Do you need more time for what is most important?
Do you feel that your most important priorities are neglected?
Do you wish for a bit of breathing room, some reflection time?
In my coaching practice, I’ve found that almost every one of the (very) successful executives I work with struggles with time management. While leadership strengths and areas for growth are otherwise quite diverse, time management is for most everyone the monster in the closet, scaring us senseless with demands, deadlines and missed opportunity. I’ve found that good time management tools can help, but until we address the underlying causes, the time saved will simply disappear. Quite often, our strengths have a dark side that often shows up in our time management. Strong calendar and meeting management, strategic review of priorities and delegation practices will work – but only if you have found the underlying beliefs that are creating the issue.
Here are a few leadership strengths that may be impeding your best intentions with time management. Do any of these ring true for you?
You deliver results:
Once you are leading a team, having enough time requires you to give up control. If you are great at delivering results through your personal efforts, this may impede your ability to leverage your time through your team. There is simply no way that you can do everyone else’s job and your own and have enough time for sleep. Signs that this might be an issue for you:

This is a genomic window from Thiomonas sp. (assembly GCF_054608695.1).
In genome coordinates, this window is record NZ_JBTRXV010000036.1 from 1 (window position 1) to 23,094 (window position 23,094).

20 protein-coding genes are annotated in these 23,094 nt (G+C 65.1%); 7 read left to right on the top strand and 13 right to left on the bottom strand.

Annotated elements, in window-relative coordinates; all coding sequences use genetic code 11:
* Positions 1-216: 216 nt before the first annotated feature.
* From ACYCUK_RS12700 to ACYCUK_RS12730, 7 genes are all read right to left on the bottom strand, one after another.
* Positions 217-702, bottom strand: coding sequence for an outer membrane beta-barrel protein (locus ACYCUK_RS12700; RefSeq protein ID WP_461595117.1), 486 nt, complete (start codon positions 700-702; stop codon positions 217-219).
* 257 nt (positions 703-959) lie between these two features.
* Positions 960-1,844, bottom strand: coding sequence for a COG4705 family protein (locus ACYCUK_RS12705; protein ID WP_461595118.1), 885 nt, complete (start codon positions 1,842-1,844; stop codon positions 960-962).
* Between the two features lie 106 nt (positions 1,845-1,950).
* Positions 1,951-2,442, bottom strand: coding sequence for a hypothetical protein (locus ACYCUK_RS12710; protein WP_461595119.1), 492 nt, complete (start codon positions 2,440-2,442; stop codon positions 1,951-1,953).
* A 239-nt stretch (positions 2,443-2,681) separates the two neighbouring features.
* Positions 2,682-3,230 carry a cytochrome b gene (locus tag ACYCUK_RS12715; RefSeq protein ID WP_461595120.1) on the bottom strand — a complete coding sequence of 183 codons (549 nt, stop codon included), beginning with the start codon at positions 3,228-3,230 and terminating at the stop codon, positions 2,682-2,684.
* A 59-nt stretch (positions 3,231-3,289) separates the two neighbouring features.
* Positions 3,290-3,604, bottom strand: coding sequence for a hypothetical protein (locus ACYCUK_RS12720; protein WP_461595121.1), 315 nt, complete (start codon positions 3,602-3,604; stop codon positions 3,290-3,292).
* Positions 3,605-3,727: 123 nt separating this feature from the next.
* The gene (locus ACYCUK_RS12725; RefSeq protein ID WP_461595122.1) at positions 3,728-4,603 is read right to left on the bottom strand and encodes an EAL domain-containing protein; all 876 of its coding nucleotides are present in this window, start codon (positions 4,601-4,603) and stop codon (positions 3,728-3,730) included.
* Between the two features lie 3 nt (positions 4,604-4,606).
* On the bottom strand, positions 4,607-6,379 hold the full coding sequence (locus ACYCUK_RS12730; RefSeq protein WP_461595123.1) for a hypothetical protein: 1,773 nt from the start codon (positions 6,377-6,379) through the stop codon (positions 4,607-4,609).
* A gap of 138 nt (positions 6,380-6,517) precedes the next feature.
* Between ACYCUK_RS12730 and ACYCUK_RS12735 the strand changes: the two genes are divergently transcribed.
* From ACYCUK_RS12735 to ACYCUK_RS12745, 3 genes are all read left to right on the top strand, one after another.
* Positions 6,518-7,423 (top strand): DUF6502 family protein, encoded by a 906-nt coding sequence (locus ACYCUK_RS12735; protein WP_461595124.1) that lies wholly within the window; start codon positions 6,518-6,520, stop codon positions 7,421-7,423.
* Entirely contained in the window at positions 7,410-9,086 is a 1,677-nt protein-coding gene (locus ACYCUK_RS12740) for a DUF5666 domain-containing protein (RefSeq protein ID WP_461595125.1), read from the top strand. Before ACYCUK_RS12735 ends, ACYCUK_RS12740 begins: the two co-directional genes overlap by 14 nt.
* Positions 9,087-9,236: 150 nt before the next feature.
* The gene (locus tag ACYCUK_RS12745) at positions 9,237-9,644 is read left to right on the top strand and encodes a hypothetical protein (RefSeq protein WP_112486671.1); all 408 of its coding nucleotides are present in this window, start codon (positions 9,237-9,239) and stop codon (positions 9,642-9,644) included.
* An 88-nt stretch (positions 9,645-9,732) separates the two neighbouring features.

Accept that mistakes are critical to learning, and that allowing your team to make those mistakes is part of being a great boss. Set up structure to allow you to have input on critical decisions, without being involved in every part of the process: this might look like a weekly touch-base on projects, or a steering committee that allows everyone to weigh in on decisions. Analyze your work, and decide: what decisions require your input, what decisions can be made without you, and what decisions require team alignment. Commit to following the results of this work, and refuse to make a decision when it belongs to someone else – this will give you more time, and empower your team.
Some of my favorite leaders have a strong service orientation and find tremendous meaning in helping others. While this is a wonderful strength, it can get you in trouble if:
Balance is the key to success here. You don’t want to lose your leadership strength of service; you do need to prioritize yourself as well as your team. Consider setting “office hours” when you will be available to your team, scheduling personal work time (not to be interrupted) on your calendar, and coaching team members to bring problems to others. You’ll continue to serve your team, but in a way that develops their growth, and gives you time to do important work.
You are a great coach: